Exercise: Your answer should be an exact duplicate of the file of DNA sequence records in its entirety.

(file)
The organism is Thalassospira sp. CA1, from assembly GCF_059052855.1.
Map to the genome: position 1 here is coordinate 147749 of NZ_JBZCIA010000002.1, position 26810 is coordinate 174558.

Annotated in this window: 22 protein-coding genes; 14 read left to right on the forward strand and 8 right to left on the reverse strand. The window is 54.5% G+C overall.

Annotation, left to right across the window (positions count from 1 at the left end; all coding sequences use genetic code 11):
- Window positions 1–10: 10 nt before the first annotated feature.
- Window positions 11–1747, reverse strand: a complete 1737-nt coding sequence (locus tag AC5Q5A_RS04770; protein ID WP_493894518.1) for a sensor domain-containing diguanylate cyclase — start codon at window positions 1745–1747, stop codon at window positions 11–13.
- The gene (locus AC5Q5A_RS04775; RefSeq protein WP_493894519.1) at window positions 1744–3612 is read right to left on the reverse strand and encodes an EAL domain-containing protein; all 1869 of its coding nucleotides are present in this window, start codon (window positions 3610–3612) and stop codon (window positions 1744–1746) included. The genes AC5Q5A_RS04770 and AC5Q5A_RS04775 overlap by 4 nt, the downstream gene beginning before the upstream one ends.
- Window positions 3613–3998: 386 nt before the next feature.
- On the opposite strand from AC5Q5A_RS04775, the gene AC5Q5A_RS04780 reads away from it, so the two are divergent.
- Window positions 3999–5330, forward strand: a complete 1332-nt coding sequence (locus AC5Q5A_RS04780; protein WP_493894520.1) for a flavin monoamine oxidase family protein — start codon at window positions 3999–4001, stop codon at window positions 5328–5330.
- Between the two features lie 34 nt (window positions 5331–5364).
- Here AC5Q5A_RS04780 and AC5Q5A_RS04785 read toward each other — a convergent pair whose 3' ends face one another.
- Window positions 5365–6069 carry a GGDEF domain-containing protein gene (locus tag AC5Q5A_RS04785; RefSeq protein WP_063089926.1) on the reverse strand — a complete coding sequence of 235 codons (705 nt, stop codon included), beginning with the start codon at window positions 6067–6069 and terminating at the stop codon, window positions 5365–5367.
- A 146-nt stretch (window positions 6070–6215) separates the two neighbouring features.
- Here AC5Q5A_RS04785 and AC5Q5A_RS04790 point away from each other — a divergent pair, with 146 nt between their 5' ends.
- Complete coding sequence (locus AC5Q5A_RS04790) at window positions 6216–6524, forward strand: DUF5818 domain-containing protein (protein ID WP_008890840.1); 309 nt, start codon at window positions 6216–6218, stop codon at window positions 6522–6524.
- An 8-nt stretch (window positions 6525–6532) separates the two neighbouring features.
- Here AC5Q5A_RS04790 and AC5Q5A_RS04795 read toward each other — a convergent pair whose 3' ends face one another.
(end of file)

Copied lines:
The organism is Thalassospira sp. CA1, from assembly GCF_059052855.1.
Map to the genome: position 1 here is coordinate 147749 of NZ_JBZCIA010000002.1, position 26810 is coordinate 174558.

Annotated in this window: 22 protein-coding genes; 14 read left to right on the forward strand and 8 right to left on the reverse strand. The window is 54.5% G+C overall.

Annotation, left to right across the window (positions count from 1 at the left end; all coding sequences use genetic code 11):
- Window positions 1–10: 10 nt before the first annotated feature.
- Window positions 11–1747, reverse strand: a complete 1737-nt coding sequence (locus tag AC5Q5A_RS04770; protein ID WP_493894518.1) for a sensor domain-containing diguanylate cyclase — start codon at window positions 1745–1747, stop codon at window positions 11–13.
- The gene (locus AC5Q5A_RS04775; RefSeq protein WP_493894519.1) at window positions 1744–3612 is read right to left on the reverse strand and encodes an EAL domain-containing protein; all 1869 of its coding nucleotides are present in this window, start codon (window positions 3610–3612) and stop codon (window positions 1744–1746) included. The genes AC5Q5A_RS04770 and AC5Q5A_RS04775 overlap by 4 nt, the downstream gene beginning before the upstream one ends.
- Window positions 3613–3998: 386 nt before the next feature.
- On the opposite strand from AC5Q5A_RS04775, the gene AC5Q5A_RS04780 reads away from it, so the two are divergent.
- Window positions 3999–5330, forward strand: a complete 1332-nt coding sequence (locus AC5Q5A_RS04780; protein WP_493894520.1) for a flavin monoamine oxidase family protein — start codon at window positions 3999–4001, stop codon at window positions 5328–5330.
- Between the two features lie 34 nt (window positions 5331–5364).
- Here AC5Q5A_RS04780 and AC5Q5A_RS04785 read toward each other — a convergent pair whose 3' ends face one another.
- Window positions 5365–6069 carry a GGDEF domain-containing protein gene (locus tag AC5Q5A_RS04785; RefSeq protein WP_063089926.1) on the reverse strand — a complete coding sequence of 235 codons (705 nt, stop codon included), beginning with the start codon at window positions 6067–6069 and terminating at the stop codon, window positions 5365–5367.
- A 146-nt stretch (window positions 6070–6215) separates the two neighbouring features.
- Here AC5Q5A_RS04785 and AC5Q5A_RS04790 point away from each other — a divergent pair, with 146 nt between their 5' ends.
- Complete coding sequence (locus AC5Q5A_RS04790) at window positions 6216–6524, forward strand: DUF5818 domain-containing protein (protein ID WP_008890840.1); 309 nt, start codon at window positions 6216–6218, stop codon at window positions 6522–6524.
- An 8-nt stretch (window positions 6525–6532) separates the two neighbouring features.
- Here AC5Q5A_RS04790 and AC5Q5A_RS04795 read toward each other — a convergent pair whose 3' ends face one another.